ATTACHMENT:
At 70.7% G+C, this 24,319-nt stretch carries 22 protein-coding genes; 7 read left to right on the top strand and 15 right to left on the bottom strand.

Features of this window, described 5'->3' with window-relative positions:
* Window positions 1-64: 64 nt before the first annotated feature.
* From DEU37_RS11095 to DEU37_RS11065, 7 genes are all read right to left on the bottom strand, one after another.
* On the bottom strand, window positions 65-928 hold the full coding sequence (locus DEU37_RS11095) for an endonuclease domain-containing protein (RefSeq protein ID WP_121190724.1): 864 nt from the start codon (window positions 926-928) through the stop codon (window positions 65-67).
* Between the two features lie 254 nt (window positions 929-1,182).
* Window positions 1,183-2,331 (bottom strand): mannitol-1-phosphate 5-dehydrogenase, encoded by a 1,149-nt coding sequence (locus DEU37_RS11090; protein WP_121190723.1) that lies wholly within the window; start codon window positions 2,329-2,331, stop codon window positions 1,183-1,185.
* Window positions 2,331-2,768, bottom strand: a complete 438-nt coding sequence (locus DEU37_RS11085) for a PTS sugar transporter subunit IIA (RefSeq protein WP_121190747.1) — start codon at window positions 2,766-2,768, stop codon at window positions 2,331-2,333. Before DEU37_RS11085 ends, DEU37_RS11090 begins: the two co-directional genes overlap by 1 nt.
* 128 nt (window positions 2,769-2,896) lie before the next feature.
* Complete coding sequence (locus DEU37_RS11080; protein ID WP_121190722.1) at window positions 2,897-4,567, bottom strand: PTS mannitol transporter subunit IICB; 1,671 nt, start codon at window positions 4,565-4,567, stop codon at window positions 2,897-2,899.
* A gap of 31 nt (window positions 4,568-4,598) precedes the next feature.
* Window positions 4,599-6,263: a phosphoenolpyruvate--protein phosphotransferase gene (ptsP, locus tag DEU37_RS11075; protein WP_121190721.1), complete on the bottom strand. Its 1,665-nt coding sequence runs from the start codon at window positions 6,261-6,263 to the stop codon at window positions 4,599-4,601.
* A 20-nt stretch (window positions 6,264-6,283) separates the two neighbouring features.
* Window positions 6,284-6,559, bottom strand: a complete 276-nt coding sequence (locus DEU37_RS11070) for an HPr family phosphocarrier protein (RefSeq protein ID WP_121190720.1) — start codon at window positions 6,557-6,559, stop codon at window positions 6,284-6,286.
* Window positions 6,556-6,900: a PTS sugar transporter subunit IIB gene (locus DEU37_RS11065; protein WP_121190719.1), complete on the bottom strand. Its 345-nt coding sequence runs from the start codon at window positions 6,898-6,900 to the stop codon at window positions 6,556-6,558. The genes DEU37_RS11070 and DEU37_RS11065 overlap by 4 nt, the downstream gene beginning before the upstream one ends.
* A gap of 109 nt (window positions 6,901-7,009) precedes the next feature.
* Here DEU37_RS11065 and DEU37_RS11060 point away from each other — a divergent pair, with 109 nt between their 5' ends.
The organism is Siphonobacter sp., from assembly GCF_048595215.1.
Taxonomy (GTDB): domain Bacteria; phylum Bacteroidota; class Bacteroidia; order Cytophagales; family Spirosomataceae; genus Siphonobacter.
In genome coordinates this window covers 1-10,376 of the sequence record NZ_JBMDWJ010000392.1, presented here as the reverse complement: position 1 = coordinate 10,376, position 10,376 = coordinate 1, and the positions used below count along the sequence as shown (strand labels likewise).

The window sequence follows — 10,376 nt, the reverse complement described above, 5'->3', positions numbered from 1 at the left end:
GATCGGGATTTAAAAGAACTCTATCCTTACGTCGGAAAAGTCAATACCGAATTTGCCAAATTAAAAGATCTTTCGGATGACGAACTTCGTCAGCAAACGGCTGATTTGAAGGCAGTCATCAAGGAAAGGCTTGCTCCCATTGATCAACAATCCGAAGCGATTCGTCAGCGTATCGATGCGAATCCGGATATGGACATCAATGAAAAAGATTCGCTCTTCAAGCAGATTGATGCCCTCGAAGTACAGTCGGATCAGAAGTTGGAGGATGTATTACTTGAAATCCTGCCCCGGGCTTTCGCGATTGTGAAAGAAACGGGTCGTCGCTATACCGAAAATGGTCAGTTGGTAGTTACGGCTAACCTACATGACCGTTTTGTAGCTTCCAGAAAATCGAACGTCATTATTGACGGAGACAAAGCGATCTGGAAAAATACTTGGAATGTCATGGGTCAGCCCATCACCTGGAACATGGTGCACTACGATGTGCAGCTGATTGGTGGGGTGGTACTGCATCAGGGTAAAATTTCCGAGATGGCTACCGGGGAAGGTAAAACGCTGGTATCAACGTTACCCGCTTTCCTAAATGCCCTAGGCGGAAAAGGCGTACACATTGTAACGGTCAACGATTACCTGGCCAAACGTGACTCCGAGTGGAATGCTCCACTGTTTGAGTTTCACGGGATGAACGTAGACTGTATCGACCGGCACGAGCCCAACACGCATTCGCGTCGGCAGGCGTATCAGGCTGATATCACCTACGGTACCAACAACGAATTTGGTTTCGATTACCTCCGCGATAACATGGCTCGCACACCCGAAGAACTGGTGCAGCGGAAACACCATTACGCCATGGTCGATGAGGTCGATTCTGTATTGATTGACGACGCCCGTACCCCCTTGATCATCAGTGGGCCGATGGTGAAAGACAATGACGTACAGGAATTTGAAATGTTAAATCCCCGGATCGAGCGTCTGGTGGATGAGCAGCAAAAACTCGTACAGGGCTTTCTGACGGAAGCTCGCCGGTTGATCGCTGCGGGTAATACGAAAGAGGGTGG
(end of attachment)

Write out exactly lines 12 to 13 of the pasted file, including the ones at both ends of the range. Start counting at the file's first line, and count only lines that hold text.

* Window positions 4,599-6,263: a phosphoenolpyruvate--protein phosphotransferase gene (ptsP, locus tag DEU37_RS11075; protein WP_121190721.1), complete on the bottom strand. Its 1,665-nt coding sequence runs from the start codon at window positions 6,261-6,263 to the stop codon at window positions 4,599-4,601.
* A 20-nt stretch (window positions 6,264-6,283) separates the two neighbouring features.